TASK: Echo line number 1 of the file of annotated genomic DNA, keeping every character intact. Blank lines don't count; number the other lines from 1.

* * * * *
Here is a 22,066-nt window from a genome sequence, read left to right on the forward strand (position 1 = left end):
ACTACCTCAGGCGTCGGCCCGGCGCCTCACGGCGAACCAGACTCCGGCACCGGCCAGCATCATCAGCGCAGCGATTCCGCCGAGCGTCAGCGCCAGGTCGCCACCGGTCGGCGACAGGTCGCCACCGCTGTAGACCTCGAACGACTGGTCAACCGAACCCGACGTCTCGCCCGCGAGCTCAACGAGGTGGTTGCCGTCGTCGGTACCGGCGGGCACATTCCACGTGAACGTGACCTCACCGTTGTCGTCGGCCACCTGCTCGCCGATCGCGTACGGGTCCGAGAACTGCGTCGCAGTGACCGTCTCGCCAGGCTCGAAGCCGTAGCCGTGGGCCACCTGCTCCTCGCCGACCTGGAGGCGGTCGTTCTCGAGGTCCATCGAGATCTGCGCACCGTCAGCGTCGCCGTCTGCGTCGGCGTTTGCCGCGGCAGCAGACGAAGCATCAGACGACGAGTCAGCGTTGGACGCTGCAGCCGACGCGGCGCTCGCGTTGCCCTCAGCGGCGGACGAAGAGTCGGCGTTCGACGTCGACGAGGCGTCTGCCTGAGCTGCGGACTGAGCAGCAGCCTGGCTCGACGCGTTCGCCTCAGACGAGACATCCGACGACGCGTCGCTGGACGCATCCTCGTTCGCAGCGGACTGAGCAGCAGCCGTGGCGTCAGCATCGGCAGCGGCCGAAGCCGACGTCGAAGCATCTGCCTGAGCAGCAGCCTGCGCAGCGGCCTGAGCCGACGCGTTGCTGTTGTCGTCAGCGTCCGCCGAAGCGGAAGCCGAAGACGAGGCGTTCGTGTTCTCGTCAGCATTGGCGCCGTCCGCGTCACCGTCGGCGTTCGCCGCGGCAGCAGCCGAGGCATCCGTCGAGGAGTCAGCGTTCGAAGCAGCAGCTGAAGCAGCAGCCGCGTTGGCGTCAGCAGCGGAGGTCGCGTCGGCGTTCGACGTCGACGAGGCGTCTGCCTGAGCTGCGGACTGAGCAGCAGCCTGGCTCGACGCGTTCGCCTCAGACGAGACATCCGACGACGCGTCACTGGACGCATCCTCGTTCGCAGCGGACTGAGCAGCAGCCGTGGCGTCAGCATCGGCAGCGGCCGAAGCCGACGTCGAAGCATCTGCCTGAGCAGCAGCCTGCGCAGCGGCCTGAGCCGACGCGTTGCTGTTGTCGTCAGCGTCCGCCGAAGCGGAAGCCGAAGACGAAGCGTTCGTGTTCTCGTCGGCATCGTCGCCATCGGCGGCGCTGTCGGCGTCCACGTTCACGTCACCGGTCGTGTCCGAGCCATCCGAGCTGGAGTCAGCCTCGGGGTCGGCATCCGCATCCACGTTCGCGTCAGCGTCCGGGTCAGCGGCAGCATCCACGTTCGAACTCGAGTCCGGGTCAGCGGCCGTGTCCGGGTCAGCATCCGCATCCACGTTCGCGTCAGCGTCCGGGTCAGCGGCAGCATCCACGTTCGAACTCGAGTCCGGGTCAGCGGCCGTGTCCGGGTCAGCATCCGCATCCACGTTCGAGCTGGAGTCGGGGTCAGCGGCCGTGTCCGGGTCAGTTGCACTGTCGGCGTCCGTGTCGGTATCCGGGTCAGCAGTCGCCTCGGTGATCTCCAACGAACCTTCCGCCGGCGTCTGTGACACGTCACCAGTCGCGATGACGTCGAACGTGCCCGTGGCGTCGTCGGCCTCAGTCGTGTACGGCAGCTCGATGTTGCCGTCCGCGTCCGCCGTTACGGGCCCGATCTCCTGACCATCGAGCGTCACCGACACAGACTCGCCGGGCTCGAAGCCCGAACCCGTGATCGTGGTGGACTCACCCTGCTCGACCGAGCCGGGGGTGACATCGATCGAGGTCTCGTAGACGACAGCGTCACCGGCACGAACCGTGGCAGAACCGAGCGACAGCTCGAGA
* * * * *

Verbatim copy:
Here is a 22,066-nt window from a genome sequence, read left to right on the forward strand (position 1 = left end):